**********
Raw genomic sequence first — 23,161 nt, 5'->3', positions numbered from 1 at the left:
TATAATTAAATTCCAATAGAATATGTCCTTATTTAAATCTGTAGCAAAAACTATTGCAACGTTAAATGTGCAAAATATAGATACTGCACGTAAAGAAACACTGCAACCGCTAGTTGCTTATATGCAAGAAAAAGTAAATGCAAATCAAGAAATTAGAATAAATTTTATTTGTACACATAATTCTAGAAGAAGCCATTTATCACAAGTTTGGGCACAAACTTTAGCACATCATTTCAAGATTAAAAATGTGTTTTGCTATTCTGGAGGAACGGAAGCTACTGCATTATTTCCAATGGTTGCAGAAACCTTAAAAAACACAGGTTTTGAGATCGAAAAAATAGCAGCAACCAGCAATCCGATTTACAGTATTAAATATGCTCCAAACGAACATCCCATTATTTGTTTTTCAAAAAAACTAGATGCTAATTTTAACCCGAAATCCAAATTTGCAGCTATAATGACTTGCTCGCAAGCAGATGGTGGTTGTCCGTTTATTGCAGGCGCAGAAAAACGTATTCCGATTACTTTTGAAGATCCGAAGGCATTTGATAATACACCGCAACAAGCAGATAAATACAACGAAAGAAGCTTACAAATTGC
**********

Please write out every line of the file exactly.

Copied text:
Raw genomic sequence first — 23,161 nt, 5'->3', positions numbered from 1 at the left:
TATAATTAAATTCCAATAGAATATGTCCTTATTTAAATCTGTAGCAAAAACTATTGCAACGTTAAATGTGCAAAATATAGATACTGCACGTAAAGAAACACTGCAACCGCTAGTTGCTTATATGCAAGAAAAAGTAAATGCAAATCAAGAAATTAGAATAAATTTTATTTGTACACATAATTCTAGAAGAAGCCATTTATCACAAGTTTGGGCACAAACTTTAGCACATCATTTCAAGATTAAAAATGTGTTTTGCTATTCTGGAGGAACGGAAGCTACTGCATTATTTCCAATGGTTGCAGAAACCTTAAAAAACACAGGTTTTGAGATCGAAAAAATAGCAGCAACCAGCAATCCGATTTACAGTATTAAATATGCTCCAAACGAACATCCCATTATTTGTTTTTCAAAAAAACTAGATGCTAATTTTAACCCGAAATCCAAATTTGCAGCTATAATGACTTGCTCGCAAGCAGATGGTGGTTGTCCGTTTATTGCAGGCGCAGAAAAACGTATTCCGATTACTTTTGAAGATCCGAAGGCATTTGATAATACACCGCAACAAGCAGATAAATACAACGAAAGAAGCTTACAAATTGC